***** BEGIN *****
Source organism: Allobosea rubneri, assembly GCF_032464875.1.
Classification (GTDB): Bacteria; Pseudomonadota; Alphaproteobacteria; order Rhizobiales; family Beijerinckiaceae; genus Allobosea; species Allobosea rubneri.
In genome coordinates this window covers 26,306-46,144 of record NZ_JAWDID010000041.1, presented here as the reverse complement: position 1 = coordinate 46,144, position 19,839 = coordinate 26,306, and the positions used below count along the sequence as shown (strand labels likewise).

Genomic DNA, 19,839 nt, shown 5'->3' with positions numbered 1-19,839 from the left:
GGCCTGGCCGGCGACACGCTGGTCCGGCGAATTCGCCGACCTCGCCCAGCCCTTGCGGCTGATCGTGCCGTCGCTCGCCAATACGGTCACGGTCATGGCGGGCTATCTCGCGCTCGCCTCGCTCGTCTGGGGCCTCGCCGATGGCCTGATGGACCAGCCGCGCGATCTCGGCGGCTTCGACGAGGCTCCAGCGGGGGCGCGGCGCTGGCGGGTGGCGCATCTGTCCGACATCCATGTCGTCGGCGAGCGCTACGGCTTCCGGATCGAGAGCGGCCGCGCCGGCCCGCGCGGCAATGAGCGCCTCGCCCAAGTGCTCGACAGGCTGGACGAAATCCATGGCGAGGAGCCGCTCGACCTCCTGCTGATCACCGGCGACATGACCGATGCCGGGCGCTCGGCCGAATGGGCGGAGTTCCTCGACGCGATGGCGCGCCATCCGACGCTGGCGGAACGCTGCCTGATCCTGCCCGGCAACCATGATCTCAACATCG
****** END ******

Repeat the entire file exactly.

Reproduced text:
Source organism: Allobosea rubneri, assembly GCF_032464875.1.
Classification (GTDB): Bacteria; Pseudomonadota; Alphaproteobacteria; order Rhizobiales; family Beijerinckiaceae; genus Allobosea; species Allobosea rubneri.
In genome coordinates this window covers 26,306-46,144 of record NZ_JAWDID010000041.1, presented here as the reverse complement: position 1 = coordinate 46,144, position 19,839 = coordinate 26,306, and the positions used below count along the sequence as shown (strand labels likewise).

Genomic DNA, 19,839 nt, shown 5'->3' with positions numbered 1-19,839 from the left:
GGCCTGGCCGGCGACACGCTGGTCCGGCGAATTCGCCGACCTCGCCCAGCCCTTGCGGCTGATCGTGCCGTCGCTCGCCAATACGGTCACGGTCATGGCGGGCTATCTCGCGCTCGCCTCGCTCGTCTGGGGCCTCGCCGATGGCCTGATGGACCAGCCGCGCGATCTCGGCGGCTTCGACGAGGCTCCAGCGGGGGCGCGGCGCTGGCGGGTGGCGCATCTGTCCGACATCCATGTCGTCGGCGAGCGCTACGGCTTCCGGATCGAGAGCGGCCGCGCCGGCCCGCGCGGCAATGAGCGCCTCGCCCAAGTGCTCGACAGGCTGGACGAAATCCATGGCGAGGAGCCGCTCGACCTCCTGCTGATCACCGGCGACATGACCGATGCCGGGCGCTCGGCCGAATGGGCGGAGTTCCTCGACGCGATGGCGCGCCATCCGACGCTGGCGGAACGCTGCCTGATCCTGCCCGGCAACCATGATCTCAACATCG